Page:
This Environmental Education Week, EPA offices across the country are working with their communities to connect with educators as well as recognize outstanding young environmental stewards—the new winners of the President’s Environmental Youth Award. This year’s winners are directly restoring damaged ecosystems, exploring exciting new alternative fuel options, and mobilizing their communities to support sustainable solutions to environmental problems. Later this year, our Office of Environmental Education will announce recipients of our Environmental Education Grants. Each year, we award $3.5 million to school districts, local governments, universities, tribal education programs, and other partners to support environmental education projects promoting awareness, stewardship, and skill building.

On Earth Day, NEEF staff will visit Nizhoni Elementary School in Shiprock, New Mexico, for the unveiling of a brand new Schoolyard STEM Lab, a unique learning space where students and teachers can participate in hands-on activities that exhibit the “greening” of STEM activities, from a greenhouse for science investigations to outdoor stations for engineering projects and more.

These unique experiences are what environmental education is all about—encouraging students to combine the skills they learn in the classroom with their curiosity about the natural world. It’s up to all of us to give them the chance to discover solutions to environmental challenges. We’re excited to explore the connections between environmental education and STEM throughout the year and to help teachers find the most engaging ways to enrich education through environmental themes.

There are many ways to get involved. Be an Environmental Education Week ambassador. Get outside this week and learn something new about the natural world. Share your understanding and encourage those around you to do the same. Find resources for your classroom or your child at http://www2.epa.gov/students/lesson-plans-teacher-guides-and-online-resources-educators and visit http://eeweek.org/ to learn more about how you can join the environmental education Week celebration.

About the authors: Stan Meiburg is the U.S. EPA Acting Deputy Administrator and Diane Wood is the President of the National Environmental Education Foundation.

Editor's Note: The views expressed here are intended to explain EPA policy. They do not change anyone's rights or obligations.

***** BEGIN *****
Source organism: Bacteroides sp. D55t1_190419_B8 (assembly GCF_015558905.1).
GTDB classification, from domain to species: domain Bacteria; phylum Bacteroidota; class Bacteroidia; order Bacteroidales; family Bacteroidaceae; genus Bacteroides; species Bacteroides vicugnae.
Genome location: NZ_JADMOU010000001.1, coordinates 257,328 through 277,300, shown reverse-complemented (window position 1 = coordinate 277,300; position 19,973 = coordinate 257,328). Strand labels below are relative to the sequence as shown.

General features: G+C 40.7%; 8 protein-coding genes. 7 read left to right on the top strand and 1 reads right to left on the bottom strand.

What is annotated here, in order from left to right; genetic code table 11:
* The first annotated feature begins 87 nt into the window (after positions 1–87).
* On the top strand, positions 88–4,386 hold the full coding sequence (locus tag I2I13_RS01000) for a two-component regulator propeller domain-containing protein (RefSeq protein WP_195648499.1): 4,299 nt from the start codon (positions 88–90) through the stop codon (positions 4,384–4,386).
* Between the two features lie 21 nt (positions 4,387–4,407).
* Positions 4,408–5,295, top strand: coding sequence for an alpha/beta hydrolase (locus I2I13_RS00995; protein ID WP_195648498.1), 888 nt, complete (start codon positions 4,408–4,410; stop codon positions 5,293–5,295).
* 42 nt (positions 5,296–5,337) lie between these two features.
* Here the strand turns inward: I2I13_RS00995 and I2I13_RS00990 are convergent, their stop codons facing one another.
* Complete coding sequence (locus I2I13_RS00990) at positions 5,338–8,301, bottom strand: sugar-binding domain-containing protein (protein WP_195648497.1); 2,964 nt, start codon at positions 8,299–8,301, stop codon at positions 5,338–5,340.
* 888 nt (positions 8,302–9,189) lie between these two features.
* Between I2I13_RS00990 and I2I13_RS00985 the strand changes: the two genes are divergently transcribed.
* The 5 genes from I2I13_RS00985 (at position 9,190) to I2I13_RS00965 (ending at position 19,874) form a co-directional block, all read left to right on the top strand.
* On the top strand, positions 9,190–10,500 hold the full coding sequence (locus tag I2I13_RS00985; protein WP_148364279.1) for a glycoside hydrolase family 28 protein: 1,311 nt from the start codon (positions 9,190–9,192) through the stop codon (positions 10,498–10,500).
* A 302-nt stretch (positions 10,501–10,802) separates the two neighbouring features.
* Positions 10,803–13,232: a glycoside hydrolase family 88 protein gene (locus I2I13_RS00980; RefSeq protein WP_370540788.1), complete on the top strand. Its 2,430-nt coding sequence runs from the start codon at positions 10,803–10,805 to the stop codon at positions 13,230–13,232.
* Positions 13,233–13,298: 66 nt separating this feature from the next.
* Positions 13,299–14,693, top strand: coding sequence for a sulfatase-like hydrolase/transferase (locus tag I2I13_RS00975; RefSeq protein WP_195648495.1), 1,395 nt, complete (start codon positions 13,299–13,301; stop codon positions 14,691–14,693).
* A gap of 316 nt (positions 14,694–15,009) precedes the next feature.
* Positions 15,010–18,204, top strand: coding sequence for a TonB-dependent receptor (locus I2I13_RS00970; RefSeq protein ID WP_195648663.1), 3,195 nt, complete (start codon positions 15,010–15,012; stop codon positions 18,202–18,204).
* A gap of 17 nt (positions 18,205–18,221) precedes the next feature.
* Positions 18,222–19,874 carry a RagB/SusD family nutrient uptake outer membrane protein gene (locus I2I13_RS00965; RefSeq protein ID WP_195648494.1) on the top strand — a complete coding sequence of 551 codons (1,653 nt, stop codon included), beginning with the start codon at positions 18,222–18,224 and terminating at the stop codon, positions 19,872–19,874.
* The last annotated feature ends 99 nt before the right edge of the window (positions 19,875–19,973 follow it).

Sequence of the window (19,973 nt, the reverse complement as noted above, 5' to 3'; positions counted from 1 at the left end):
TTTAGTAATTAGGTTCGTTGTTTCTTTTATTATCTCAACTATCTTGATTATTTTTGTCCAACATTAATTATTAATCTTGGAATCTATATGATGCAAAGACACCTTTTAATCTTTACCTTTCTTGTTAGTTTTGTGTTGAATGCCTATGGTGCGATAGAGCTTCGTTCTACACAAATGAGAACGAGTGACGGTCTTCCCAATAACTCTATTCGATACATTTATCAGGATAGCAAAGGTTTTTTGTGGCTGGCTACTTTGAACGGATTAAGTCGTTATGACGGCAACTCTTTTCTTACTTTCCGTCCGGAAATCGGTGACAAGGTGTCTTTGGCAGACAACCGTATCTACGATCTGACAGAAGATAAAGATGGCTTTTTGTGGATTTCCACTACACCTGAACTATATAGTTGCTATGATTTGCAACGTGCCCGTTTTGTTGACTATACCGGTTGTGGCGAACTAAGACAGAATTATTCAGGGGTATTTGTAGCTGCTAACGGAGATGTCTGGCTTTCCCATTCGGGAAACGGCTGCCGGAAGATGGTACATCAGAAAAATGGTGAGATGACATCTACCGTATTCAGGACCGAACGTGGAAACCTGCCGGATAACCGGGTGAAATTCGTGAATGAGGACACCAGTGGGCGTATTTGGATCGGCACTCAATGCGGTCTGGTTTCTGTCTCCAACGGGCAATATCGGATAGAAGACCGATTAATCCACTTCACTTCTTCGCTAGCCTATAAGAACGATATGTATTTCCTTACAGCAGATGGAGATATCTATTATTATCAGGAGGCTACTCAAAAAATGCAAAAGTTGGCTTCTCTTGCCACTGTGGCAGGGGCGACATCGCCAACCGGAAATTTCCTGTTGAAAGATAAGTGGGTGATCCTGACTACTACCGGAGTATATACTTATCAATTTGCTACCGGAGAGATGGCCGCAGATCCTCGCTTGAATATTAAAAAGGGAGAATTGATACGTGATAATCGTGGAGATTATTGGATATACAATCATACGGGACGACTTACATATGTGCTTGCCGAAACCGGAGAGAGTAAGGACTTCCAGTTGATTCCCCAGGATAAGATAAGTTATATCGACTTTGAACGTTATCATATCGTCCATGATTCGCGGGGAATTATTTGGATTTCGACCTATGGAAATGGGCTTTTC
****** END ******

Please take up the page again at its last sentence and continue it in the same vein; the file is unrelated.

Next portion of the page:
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Digging the Earth

By Kathy Sykes

When I think about my Grandpa Lars, I always remember him digging in his garden, harvesting new red potatoes, and dill, as a good Swede, as well as lettuce, tomatoes, raspberries, and many other fruits and vegetables. His green thumb was inherited by my mother, Marguerite, who mastered the art of gardening vegetables, herbs and flowers. She not only inspired our family to love gardening, but also neighbors, who soon were planting their gardens too.

People on foot, bike or in cars often stopped, smiled and thanked us for our garden. Occasionally we received anonymous notes addressed to the “Residents of 2100 Rowley” thanking us for the beautifully cared for plants. We took pride in our mom’s treasure and in our small family contributions of weeding and watering the garden. Getting my hands dirty from digging in the ground was almost as much fun as using the hose to water seedlings and my siblings.

I also remember stepping outside to cut fresh flowers for the dinner table or sprigs of parsley, or basil that added the final touch and fragrance to her delicious dishes. I especially recall the crabapple tree that mom’s co-workers bought for her when my Grandfather died. Now the tree stands tall and provides much appreciated shade on hot and humid summer days.

The demands and distractions of modern society deter too many of us from digging in the ground. Time constraints and other dangers keep us indoors. Nowadays, children spend less time outside in unstructured play, while adults spend more time commuting in our sprawling cities.